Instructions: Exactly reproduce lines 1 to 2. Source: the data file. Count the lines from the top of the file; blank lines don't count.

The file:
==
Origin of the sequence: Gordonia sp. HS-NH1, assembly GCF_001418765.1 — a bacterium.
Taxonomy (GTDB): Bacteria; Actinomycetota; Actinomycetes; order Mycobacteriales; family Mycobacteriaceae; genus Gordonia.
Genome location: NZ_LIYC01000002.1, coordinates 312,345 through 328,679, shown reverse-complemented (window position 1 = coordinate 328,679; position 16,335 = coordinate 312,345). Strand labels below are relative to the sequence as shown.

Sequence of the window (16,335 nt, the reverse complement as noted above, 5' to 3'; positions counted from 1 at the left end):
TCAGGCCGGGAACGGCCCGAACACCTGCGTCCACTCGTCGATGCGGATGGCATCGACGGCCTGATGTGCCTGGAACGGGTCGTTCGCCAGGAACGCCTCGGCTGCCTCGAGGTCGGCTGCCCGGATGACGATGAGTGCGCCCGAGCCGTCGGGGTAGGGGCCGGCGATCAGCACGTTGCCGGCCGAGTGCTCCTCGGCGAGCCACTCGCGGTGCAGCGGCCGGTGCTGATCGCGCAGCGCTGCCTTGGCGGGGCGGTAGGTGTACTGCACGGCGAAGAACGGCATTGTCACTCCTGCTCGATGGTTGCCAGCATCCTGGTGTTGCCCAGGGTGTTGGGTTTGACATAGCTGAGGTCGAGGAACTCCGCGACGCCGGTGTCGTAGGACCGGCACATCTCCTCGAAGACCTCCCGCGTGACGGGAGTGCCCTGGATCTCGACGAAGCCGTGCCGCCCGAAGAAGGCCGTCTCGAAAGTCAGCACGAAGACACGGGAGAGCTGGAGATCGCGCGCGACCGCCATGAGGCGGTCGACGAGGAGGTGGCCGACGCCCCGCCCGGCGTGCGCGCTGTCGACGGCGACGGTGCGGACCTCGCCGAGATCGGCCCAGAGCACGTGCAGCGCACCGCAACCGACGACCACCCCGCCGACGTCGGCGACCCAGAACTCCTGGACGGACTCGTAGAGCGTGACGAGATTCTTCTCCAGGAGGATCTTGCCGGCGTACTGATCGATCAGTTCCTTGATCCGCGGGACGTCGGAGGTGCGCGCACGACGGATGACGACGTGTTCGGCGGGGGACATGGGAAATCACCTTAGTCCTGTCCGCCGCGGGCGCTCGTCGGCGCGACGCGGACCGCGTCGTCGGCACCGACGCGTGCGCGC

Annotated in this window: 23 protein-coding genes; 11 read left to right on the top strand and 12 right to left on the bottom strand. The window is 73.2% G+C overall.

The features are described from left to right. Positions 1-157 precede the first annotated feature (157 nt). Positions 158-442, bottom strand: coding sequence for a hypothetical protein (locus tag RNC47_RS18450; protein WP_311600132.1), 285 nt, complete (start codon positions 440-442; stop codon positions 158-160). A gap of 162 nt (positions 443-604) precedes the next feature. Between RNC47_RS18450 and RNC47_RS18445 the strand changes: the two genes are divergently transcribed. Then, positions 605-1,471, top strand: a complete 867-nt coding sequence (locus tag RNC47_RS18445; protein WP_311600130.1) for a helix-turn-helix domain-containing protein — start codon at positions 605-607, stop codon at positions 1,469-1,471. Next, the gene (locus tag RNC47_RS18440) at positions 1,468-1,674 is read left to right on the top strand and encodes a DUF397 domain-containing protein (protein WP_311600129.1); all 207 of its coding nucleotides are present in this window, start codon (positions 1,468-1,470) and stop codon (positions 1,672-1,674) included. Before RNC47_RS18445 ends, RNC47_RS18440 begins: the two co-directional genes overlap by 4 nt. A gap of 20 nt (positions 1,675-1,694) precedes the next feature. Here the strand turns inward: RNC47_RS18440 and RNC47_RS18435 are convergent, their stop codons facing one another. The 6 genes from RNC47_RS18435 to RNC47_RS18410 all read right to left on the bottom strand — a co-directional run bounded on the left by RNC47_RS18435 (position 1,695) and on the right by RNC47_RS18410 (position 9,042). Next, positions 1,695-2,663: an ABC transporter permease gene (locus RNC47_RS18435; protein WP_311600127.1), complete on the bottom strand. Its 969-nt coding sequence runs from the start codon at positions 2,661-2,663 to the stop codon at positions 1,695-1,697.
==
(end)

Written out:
Origin of the sequence: Gordonia sp. HS-NH1, assembly GCF_001418765.1 — a bacterium.
Taxonomy (GTDB): Bacteria; Actinomycetota; Actinomycetes; order Mycobacteriales; family Mycobacteriaceae; genus Gordonia.